Download PDF: Hamilton et al. (2018)
This study investigates the status of Nonmainstream dialect speakers by comparing the language development of two kindergarten boys speaking Philippine English (PE). It investigates the usefulness of standardized tests as well as current level of academic language support with these populations.
Background: The lack of appropriate assessment procedures for Nonmainstream American English (NMAE) dialect speakers has been increasingly documented over the years. One reason for this is the scarcity of literature documenting different NMAE dialects. The current study focuses on documenting the features of Philippine English (PE) in childhood.
Purpose: To document and increase awareness of the features of PE as well as draw attention to the complexities of working with nonmainstream speakers of English.
Methodology and Participants: Two Filipino kindergarten-age boys from PE-speaking families participated in the study. Their speech was examined for linguistic features using ethnographic data collection methods: the DELV-Screening test, one speech-language sample, 16 half-hour classroom observations, one semistructured interview of the teacher and each of the participants’ parents, and one home video of child-parent interactions per family.
Conclusion: Both participants showed features consistent with the language they heard at home. There were variations from Mainstream American English (MAE) in grammar and phonology that were consistent with documented features of PE in adult speakers. However, there was also idiosyncratic variation in phonology and grammar that may be the result of interactions between each child’s background, developmental processes and acquisition of MAE. The variation between the two boys emphasized the need for SLPs to recognize that heterogeneity also exists within dialect communities.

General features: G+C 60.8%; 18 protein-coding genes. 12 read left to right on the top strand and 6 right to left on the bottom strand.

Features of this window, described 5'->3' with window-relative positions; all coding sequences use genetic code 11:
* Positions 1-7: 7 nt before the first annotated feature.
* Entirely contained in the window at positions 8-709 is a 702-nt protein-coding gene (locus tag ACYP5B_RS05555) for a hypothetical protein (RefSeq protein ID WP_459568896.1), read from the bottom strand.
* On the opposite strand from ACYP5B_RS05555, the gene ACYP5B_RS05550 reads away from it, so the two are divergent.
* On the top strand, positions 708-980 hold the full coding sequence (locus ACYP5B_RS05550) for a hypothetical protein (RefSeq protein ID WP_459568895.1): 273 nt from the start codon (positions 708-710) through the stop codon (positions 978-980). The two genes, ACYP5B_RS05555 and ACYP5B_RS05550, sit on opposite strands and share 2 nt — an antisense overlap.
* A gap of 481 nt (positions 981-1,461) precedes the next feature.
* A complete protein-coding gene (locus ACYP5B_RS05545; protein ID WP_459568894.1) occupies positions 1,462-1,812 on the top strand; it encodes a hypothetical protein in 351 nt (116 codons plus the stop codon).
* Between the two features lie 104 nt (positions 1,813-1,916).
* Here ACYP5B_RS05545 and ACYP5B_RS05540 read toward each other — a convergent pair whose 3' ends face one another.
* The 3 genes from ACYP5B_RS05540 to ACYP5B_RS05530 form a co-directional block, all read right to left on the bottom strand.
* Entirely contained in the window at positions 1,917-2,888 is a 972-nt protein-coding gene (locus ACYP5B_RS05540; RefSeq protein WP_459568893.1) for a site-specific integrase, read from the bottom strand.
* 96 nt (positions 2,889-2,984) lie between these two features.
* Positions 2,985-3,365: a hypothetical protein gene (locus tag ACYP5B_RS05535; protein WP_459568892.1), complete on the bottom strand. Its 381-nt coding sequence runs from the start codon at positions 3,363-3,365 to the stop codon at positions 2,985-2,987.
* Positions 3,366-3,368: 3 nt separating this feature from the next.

Relevance to the field: Two clinical implications are identified: the need to validate the concept of and support Mainstream American English Learners (MAEL) in the classroom and the recognition of variance as not necessarily indicating a disorder within a dialect community. In addition, standardized assessments, even those intended for dialect speakers (e.g., DELV) are of little value in assessing NMAE speakers. This study confirms the necessity of observational data across multiple contexts and the completion of ethnographic interviews with family members in order to understand students’ cultural-linguistic profiles. Researchers recommend the following: supporting home language use while teaching expectations for mainstream language, introducing colleagues to MAELs as a type of ELL, avoiding terminology implying correction and appropriateness (e.g. “incorrect tense”), naming the dialects found in schools, and using resources for learning about dialects (such as continuing education courses, published research, the child’s family).
Hamilton, M., Angulo-Jiménez, H., Taylo, C., & DeThorne, L. S. (2018). Clinical implications for working with nonmainstream dialect speakers: A focus on two Filipino kindergarteners. Language, Speech & Hearing Services in Schools, 49(3), 497-508. doi: 10.1044/2018_LSHSS-17-00